Badminton can seem confusing to those unfamiliar with it. The rules go out the window when I play with my high school friends. They’re not serious and have never had training so we giggle especially when someone misses or gifts away an easy shot.
But on a more serious note, I’ve noticed a few things and I wrote this (non-exhaustive) list mainly as a fun sort of induction for them. I hope it helps to highlight some aspects of the game as food for thought!
Low serves: The most common serve in doubles, the server hits the shuttle low over the net to land near the short service line. The main quality indicator of this serve is that it flies low over the net (hence the name). It’s more of a controlled forearm/wrist action than a wild arm swing. But if unsure, just…hit it.
Divorce zone: Narrow rectangle near the tramlines between rear- and front-court players. It is one of the target areas in mixed doubles because it causes confusion between two players. Named thus because doubles partners sometimes argue about who should have taken the shot in this area. It’s a grey area but generally I’d say pushes which go past the front court player are the rear court player’s responsibility.
Tapping a doubles partner on the bum with a racquet: An informal sign that can either mean encouragement or a nudge to move your partner out of the way to get ready for a point. I don’t do it myself but many players do this. It’s probably best done with friends, otherwise a tap on the shoulder or back may be more appropriate.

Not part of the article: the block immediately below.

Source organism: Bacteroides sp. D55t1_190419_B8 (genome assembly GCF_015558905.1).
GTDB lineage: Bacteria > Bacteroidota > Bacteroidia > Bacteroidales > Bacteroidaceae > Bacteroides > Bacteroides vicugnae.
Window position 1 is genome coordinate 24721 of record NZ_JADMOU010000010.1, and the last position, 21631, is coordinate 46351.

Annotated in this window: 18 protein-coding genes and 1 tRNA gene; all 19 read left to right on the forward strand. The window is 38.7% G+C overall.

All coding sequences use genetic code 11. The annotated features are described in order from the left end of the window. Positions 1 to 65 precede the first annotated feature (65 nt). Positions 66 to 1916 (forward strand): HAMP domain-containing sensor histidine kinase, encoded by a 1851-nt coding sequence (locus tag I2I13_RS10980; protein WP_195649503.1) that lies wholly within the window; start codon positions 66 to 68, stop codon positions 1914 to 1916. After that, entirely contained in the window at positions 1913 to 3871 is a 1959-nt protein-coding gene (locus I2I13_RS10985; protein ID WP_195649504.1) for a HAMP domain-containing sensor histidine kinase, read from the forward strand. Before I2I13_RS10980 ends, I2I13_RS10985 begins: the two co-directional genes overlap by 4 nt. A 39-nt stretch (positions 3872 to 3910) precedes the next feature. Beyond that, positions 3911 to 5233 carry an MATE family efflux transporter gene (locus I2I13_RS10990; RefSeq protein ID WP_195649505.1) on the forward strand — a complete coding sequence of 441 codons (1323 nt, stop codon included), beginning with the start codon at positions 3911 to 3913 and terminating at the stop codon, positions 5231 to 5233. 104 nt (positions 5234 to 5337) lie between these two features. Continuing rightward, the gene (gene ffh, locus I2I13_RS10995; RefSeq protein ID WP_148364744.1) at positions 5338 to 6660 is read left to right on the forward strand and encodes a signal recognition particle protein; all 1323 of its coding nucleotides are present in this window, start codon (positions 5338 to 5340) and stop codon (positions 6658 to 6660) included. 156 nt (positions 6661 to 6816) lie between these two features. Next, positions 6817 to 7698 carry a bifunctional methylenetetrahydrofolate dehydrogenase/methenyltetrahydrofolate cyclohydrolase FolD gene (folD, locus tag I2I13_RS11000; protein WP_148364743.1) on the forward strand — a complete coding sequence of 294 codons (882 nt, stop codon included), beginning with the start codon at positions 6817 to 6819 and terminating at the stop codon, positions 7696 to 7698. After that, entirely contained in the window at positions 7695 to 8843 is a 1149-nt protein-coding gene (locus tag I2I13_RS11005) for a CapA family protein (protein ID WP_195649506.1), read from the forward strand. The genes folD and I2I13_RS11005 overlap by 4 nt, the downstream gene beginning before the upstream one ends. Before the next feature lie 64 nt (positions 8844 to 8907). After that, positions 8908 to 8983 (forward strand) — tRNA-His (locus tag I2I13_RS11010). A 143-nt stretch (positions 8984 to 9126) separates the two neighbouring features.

Deceptive net play: When played with deception, cross court slices can be extremely effective at disrupting an opponent’s footwork. What looks like a straight net reply becomes a cross-court net shot, or vice versa. This shot requires a controlled wrist action. A good cross-court drop shot should fly just above the net and more advanced players will intercept it at the centre of the net off the top of the tape. Less advanced players or players taken by surprise will try to hit it near the floor.
Lucky net cord: Many players, including professionals, lift their hand in apology when their shot catches the top of the net and goes over, respectfully suggesting the point was won by luck. When the shuttle catches the white tape, sometimes it’s because players strive to keep the shuttle as low and near to the net as possible. It’s an exquisitely small margin of error.
Attacking the serve: To move forward quickly when receiving a low serve. The aim is to attack the serve at its highest point as it flies over the net. If a weak serve, a good return immediately puts the serve receiver on the offensive. The speed can force an error or a loose shot which can be easily killed.
Clear: A high and deep overhead shot to the opposite baseline is designed to either change the rhythm of a game or give the hitter time to prepare for the return. An attacking clear is lower but still over the receiver’s reach and is designed to push the receiver back quickly. Men are generally stronger than women and often push women to the back of the court with deep lifts or clears. I have to confess I use this strategy against my high school friends since their movement isn’t fluid and their shots lack power. If they read this, they’ll probably line up to kick me.
That’s all for now. Have fun and enjoy the game!